This report summarizes the results of an effort to characterize pavement temperature that
includes analysis of measured asphalt temperature data from the MnROAD facility and
simulations of pavement temperature using a heat transfer model. The measured
pavement temperatures are characterized at daily and seasonal time scales, including
daily extreme temperatures and temperature gradients, diurnal cycling, and seasonal
variations. A one-dimensional finite difference model is used to simulate pavement
temperature based on climate parameters such as air temperature, solar radiation, and
wind velocity. The temperature simulations provide more detailed information on
temperature gradients in the pavement and on the surface heat transfer components than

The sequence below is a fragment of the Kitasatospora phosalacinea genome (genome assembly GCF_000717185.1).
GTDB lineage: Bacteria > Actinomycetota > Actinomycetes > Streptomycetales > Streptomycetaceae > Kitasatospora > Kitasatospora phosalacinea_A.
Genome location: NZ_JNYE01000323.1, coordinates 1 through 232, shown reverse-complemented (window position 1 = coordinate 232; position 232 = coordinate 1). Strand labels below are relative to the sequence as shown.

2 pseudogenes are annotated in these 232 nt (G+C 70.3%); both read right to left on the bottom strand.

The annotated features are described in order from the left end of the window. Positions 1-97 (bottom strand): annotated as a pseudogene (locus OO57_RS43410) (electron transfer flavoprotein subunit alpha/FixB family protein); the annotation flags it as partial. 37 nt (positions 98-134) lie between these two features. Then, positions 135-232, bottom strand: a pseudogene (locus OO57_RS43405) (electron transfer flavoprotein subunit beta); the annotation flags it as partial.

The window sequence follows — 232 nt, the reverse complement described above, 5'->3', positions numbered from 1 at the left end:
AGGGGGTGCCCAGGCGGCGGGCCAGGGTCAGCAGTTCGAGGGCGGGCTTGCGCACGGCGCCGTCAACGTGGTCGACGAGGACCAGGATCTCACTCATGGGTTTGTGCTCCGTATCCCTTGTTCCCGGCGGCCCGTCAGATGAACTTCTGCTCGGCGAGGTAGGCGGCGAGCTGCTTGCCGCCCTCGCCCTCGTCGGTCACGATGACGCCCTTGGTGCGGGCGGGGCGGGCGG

the measurements, and also help to evaluate the quality of the pavement temperature and
climate measurements. Overall, the pavement temperature model is able to simulate
asphalt temperature to within a 1 to 2°C mean error, but with higher error for winter
conditions due to intermittent snow/ice cover and freeze-thaw processes. The pavement
temperature simulations are useful to identify the processes and weather conditions that
produce the extreme changes in pavement, such as rapid cooling during precipitation
events. The pavement temperature model was also able to simulate pavement
temperatures at RWIS sites, and therefore could provide a means to check the quality of
RWIS climate and pavement temperature data.
Herb, William; Marasteanu, Mihai; Stefan, Heinz G..
Simulation and Characterization of Asphalt Pavement Temperatures.
St. Anthony Falls Laboratory.
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